I haven’t written a SQL article in, well, quite awhile, and I guess this won’t really count as one either. Anyways, I tossed this up over on the SQL Team forum and I liked it so I’m putting it here.
The solution relied on a couple of arcane concepts and functions. First, I used PARSENAME which parses a string separated by periods. It’s basically the same idea as SUBSTRING_INDEX in MySQL only a bit less flexible because of the period.
I’ve talked about walking the tree before but, in essence, it breaks down a delimited string by joining a table of numbers and using that sequence to get, say, the third delimited value.
You have the following string.
12345678 SCINC, SCNRQ, SRPPR
The first part is the ORDER_ID and the rest of the string is the SKU’s attached to that order. Yeah, it’s a bit weird but you see things like this in converted older system or in some really ad hoc reporting tools.
Now, we want to convert that string as follows:
Order_ID SKU 12345678 SRPPR 12345678 SCNRQ 12345678 SCINC
Obviously, that isn’t easy but here’s one way to do it.
DECLARE @var char(30); DECLARE @var1 char(30); SET @var = '12345678 SCINC, SCNRQ, SRPPR'; SET @var1 = REPLACE(REPLACE(@var,SUBSTRING(@var,1,CHARINDEX(' ',@var)),''),', ','.') SELECT SUBSTRING(@var,1,CHARINDEX(' ',@var)-1) AS Order_ID, PARSENAME(@var1,zombie) AS SKU FROM walkers WHERE LEN(@var) - LEN(REPLACE(@var,' ','')) >= zombie
First, I created a walkers table as follows:
CREATE TABLE walkers (zombie int);
Which I populated with a running sequence of numbers starting at 1.
SELECT * FROM walkers zombie 1 2 3 4 5 6 7 8 9 10 .....
Here’s what it does. @var1 does two things: it converts the comma/space to a period so PARSENAME can use it and it also removes the ORDER_ID field and using the variable makes it easier to explain. This is what it does:
SELECT REPLACE(REPLACE(@var,SUBSTRING(@var,1,CHARINDEX(' ',@var)),''),', ','.') SCINC.SCNRQ.SRPPR
SUBSTRING(@var,1,CHARINDEX(' ',@var)-1) AS Order_ID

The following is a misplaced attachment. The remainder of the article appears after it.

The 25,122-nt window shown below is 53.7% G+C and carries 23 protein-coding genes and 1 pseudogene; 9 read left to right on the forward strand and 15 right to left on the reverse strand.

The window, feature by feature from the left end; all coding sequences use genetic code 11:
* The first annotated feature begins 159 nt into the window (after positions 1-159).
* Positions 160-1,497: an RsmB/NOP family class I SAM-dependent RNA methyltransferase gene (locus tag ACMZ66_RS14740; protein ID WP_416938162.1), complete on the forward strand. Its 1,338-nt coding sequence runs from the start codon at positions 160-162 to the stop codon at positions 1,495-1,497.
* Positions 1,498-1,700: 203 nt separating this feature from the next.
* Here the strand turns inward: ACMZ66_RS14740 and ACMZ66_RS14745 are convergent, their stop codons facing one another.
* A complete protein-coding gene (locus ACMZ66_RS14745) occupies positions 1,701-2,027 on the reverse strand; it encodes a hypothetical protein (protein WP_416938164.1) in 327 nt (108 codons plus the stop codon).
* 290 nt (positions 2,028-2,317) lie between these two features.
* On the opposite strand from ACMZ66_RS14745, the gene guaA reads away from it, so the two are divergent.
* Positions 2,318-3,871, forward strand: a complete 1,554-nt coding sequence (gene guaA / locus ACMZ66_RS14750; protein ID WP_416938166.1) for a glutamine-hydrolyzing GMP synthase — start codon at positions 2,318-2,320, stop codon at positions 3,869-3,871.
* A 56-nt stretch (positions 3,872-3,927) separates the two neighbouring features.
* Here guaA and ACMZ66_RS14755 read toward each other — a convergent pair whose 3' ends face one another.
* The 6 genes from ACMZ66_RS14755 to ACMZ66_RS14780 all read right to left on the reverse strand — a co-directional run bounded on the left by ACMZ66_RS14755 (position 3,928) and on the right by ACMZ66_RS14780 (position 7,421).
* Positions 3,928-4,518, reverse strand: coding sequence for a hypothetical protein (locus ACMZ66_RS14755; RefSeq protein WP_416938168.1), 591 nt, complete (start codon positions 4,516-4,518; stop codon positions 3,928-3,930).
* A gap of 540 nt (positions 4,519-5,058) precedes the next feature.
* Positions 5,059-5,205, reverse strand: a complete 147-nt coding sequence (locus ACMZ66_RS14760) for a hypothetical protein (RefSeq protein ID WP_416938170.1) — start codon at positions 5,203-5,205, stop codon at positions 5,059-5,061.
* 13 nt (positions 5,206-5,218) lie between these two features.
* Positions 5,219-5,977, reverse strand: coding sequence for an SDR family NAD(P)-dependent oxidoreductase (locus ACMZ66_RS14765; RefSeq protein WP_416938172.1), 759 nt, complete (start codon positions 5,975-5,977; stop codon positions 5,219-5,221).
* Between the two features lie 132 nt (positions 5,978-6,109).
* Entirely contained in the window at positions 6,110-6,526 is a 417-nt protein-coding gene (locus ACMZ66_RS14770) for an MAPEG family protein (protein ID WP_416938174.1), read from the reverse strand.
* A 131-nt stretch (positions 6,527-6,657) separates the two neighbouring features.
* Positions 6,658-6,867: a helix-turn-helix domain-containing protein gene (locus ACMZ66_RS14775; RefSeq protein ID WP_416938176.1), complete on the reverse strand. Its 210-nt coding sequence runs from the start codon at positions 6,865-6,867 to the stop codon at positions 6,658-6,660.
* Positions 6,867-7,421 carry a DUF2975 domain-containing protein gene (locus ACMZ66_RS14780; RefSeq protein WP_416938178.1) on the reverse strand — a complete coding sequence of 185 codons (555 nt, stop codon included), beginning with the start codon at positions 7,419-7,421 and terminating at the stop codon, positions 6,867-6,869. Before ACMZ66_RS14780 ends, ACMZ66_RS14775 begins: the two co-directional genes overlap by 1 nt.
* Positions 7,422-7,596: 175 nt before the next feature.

is a straight-forward grab of the order id from the string. Basically everything from the first space backwards.
Note: My original post or the forum didn’t include the -1.
Finally, this code
PARSENAME(@var1,zombie) AS SKU
uses the PARSENAME function and the zombie field from the walkers table.
This might make more sense if we change the code slightly to include the zombies field.
SELECT SUBSTRING(@var,1,CHARINDEX(' ',@var)-1) AS Order_ID, PARSENAME(@var1,zombie) AS SKU, zombie FROM walkers WHERE LEN(@var) - LEN(REPLACE(@var,' ','')) >= zombie Order_ID SKU zombie 12345678 SRPPR 1 12345678 SCNRQ 2 12345678 SCINC 3
Finally, this was for a single record. If we had full order entry system you would simply join the walkers table to the order data and limit the results to the number SKU’s for each record. My code does this but since it’s only for a single record it might seem confusing. Anyways, a full outer join or a non equi join would fit the bill.
I hope this isn’t too confusing. I did it on the fly and didn’t sequence it as well as I have in most of my examples. Honestly, I just liked the solution and wanted to add it here. Too often, I think, you see people run to a function to solve this kind of problem, especially on the SQL Server side of things when there are other ways to solve the problem.